German fashion designer and her bond with traditional Chinese silk
Published: Sep 22, 2022 04:52 PM
Luo(gauze), a Chinese traditona silk weaving method listed as Chinese Intangible Cultural Heritage. Photo: Courtesy of Zhu Liqun

Luo(gauze), a Chinese traditona silk weaving method listed as Chinese Intangible Cultural Heritage. Photo: Courtesy of Zhu Liqun

Wearing a beautiful fragrant cloud gauze costume designed by herself, Kathrin von Rechenberg chats with neighbors in a hutong, or traditional alley, in the Qianmen area of central Beijing.

Born in Munich, Germany, Rechenberg was so captivated by this delicate, classic Chinese silk at first sight and touch that in 1999 she came to China in search of it. Finding this fabric was, however, more difficult than she had anticipated.

About a year later, she met her husband Zhang Xiangyun. The couple found some fragrant cloud organza weaved in the 1960s and dyed in the 1980s at a time-honored store in the Qianmen neighborhood, where she later set up a clothing studio.

Rechenberg was born into an artistic family and was greatly influenced by both her grandfather and father, who were engaged in artistic fields. After initially studying tailoring in Germany, she went on to pursue costume design in France. She worked with famous brands such as Chanel and Christian Dior after graduating. "The fragrant cloud organza, also known as gambiered gauze, is a handwoven, plant-dyed fabric with a long and profound history in south China's Guangdong Province. As its production involves significant time consuming and unique techniques, the organza is rare and precious," Rechenberg said.

In order to learn more about this silk and seek design inspiration, she paid multiple visits to a dyeing plant in Guangdong's Shunde. "The dye is extracted from the dioscorea cirrhosa, from which the tannic acid produces a variety of colors such as maroon, tawny and coffee through chemical reactions," she said.

Zhang noted that the production of fragrant cloud organza involves more than 30 intervals of dyeing and natural drying at each interval, while the last step is to cover the fabrics with mud so that the latter's rich iron elements can react with the tannic acid and silk fiber to change the colors.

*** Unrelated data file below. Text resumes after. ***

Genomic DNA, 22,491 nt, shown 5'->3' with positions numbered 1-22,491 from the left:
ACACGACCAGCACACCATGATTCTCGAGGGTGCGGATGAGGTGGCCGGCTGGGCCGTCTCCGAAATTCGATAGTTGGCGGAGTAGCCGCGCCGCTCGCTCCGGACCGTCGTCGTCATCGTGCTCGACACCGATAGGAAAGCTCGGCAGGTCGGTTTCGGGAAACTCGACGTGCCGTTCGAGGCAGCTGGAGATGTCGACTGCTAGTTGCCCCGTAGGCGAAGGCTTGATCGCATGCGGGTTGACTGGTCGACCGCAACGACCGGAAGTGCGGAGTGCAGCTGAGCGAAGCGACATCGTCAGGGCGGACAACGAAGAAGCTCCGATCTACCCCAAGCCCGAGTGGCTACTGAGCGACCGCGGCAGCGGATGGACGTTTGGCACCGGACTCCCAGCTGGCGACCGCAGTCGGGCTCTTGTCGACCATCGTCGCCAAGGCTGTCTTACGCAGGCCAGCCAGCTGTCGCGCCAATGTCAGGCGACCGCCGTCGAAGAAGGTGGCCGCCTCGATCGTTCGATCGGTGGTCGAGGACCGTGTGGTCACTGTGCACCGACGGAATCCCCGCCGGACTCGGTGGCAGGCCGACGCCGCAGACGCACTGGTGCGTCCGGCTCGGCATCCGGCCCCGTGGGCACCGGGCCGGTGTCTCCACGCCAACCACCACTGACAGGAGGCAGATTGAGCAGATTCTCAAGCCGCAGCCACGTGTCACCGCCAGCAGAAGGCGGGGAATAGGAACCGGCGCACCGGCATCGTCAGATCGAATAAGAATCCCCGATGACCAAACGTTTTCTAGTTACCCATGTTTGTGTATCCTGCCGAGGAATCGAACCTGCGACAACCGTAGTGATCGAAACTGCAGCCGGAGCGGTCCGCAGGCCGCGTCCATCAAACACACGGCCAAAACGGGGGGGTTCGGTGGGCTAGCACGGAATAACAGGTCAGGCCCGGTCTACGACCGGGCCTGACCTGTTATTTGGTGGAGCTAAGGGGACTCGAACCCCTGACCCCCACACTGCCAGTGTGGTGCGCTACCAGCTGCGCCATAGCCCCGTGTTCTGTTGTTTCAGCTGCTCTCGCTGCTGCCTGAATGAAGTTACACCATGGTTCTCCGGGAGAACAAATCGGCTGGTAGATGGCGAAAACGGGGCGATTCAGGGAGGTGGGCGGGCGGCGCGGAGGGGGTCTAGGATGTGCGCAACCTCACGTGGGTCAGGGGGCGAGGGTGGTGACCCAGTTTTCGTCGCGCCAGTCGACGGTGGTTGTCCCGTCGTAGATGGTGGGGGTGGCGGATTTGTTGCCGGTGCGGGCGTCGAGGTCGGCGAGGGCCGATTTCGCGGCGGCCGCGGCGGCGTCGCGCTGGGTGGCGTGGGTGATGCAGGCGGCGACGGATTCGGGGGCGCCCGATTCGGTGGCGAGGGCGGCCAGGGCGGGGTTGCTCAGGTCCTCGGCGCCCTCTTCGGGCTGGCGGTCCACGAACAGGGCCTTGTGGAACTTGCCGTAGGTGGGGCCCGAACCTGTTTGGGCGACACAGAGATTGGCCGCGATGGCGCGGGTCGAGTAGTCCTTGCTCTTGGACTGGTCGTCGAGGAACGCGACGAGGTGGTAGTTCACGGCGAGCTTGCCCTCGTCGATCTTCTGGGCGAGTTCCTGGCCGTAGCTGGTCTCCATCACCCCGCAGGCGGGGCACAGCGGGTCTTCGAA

"After the dyeing, the organza needs to stand for years before the entire process is completed and it can be used, making the silk even more valuable," Rechenberg said, adding that such fabrics nourished by the natural soil, water, and sunshine have a unique vitality and become fabrics that can "breathe."

The natural dyeing process is a prominent feature of fragrant cloud organza, and Rechenberg has always insisted on sticking to originality in her designs. She draws inspiration from geometric lines and architectural shapes and reduces unnecessary tailorings to preserve the original art design as much as possible.

"Western costume designers are used to presenting beauty through complex design and tailorings, but I just follow the lines and fabric colors," Rechenberg said.

The dyeing technique of fragrant cloud organza was inscribed in China's national intangible cultural heritage list in 2008, bringing the fabric to the attention of more people.

Rechenberg was awarded the title of friendship ambassador of China's textile intangible cultural heritage in 2020. Meanwhile, her own brand, Rechenberg Art Couture, has become increasingly popular.

"I have gained a better understanding of traditional Chinese culture over the last two decades in China and learned to pursue harmony with nature. I will continue to study Chinese culture and history and show my three children that making handicrafts can also be a good way of life," she said.